Zahid Amadxarif, James Brookes, Nicola Garbarino, Rajan Patel and Eryk Walczak
The banking reforms that followed the financial crisis of 2007-08 led to an increase in UK banking regulation from almost 400,000 to over 720,000 words. Did the increase in the length of regulation lead to an increase in complexity?
Cristiano Cantore, Federico Di Pace, Riccardo M Masolo, Silvia Miranda-Agrippino and Arthur Turrell
The Covid-19 crisis has led to a swift shift in the emphasis of macroeconomic research. At the centre of this is a new field of inquiry called ‘epi-macro’ that combines epidemiological models with macroeconomic models. In this post, we give a brief introduction to some of the earliest papers in this fast-growing literature.
Zahid Amadxarif,Paula Gallego Marquez and Nic Garbarino
“We’ve done a lot to lower prudential barriers to entry into the banking sector […] but have we done enough to lower the equivalent barriers to growth?” asked PRA CEO Sam Woods in a recent speech. To make regulation proportionate, policymakers adapt regulatory requirements to the risks posed by each firm. But regulators face a trade-off between addressing systemic risks in a proportionate way and limiting regulatory complexity. New thresholds can create complexity and cliff-edge effects that can discourage healthy firms from growing. We identify regulatory thresholds for UK banks and building societies using textual analysis on a new dataset that contains the universe of prudential rules.
Central banks want to learn from history. They can do so by drawing on decades of work by economic historians, as well as their own archives which manifest layers of institutional memory. But the path from page to policy can be difficult to find. Central banks need therefore to invest in the capacity of their own staff to think historically. This will help them use evidence from the past to make better decisions in the future. In practice, this means producing historical research as well as consuming it. Institutions like central banks need to be fluent participants in the conversations which bridge the distance between past and present.
In the wake of Covid-19 lockdown, macroeconomic policymakers have to deal not only with the immediate contraction in the economy, but also with the medium and longer term macro-consequences. Over the past four months, the macroeconomic literature on these topics has expanded rapidly. This post reviews the literature that considers the channels via which the shock affects the economy, and the macroeconomic policy options for dealing with the aftermath, taking as given the shock caused by the virus and the lockdown.
India Loader, from South Wilts Grammar School, is the winner of the third Bank of England/Financial Times schools blog competition. The competition invited students across the UK to write a post on the theme: the economy and climate change.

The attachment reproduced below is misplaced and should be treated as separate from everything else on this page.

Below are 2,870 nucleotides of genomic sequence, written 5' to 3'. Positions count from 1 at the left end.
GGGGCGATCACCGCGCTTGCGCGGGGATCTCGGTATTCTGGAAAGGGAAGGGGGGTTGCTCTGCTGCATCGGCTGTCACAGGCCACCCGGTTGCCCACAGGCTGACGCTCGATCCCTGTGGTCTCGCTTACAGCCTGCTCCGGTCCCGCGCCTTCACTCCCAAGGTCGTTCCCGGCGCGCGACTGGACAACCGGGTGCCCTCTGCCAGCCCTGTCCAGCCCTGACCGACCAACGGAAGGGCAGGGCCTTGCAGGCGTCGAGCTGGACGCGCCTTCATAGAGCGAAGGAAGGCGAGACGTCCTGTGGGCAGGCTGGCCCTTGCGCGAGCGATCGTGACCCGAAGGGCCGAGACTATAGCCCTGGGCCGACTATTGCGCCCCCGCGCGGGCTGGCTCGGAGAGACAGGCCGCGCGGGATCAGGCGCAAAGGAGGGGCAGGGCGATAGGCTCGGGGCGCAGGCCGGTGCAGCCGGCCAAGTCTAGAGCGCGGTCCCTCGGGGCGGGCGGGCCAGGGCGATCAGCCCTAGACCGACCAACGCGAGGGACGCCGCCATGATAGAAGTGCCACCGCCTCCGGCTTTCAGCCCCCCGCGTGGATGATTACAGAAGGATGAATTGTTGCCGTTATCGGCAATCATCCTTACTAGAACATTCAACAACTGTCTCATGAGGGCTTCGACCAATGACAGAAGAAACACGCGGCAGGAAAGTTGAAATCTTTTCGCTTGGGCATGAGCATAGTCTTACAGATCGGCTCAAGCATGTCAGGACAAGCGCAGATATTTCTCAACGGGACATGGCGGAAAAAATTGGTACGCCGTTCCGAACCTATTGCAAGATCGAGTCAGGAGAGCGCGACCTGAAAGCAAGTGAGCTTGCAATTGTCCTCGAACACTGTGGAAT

To help save the planet and gain a competitive edge, cafes should obey a basic rule of behavioural economics by switching from offering discounts for customers who bring their own cups in favour of charging more for disposable ones.
Marco Minasi-Smith, from Fortismere School, London, is the runner-up of the third Bank of England/Financial Times schools blog competition. The competition invited students across the UK to write a post on the theme: the economy and climate change.
While Australia mourns the human and ecological cost of its ‘black summer’ of fires, the tragedy poses a question for economic policy-makers everywhere: how do we prevent climate crises becoming economic ones?
The great American baseball sage, Yogi Berra, is thought to have once remarked: ‘It’s tough to make predictions, especially about the future’. That is certainly true, but thankfully the accelerating development and deployment of machine learning methodologies in recent years is making prediction easier and easier. That is good news for many sectors and activities, including microprudential regulation. In this post, we show how machine learning can be applied to help regulators. In particular, we outline our recent research that develops an early warning system of bank distress, demonstrating the improved performance of machine learning techniques relative to traditional approaches.
Whether in case of a breakup (Backstreet Boys), wondering why a relationship isn’t working (Mary J. Blige) or bad weather (Travis) – humans really care about explanations. The same holds in the world of finance, where firms increasingly deploy artificial intelligence (AI) software. But AI is often so complex that it becomes hard to explain why exactly it made a decision in a certain way. This issue isn’t purely hypothetical. Our recent survey found that AI already impacts customers – whether it’s calculating the price of an insurance policy or assessing a borrower’s credit-worthiness. In our new paper, we argue that so-called ‘explainability methods’ can help address this problem. But we also caution that, perhaps as with humans, gaining a deeper understanding of such models remains very hard.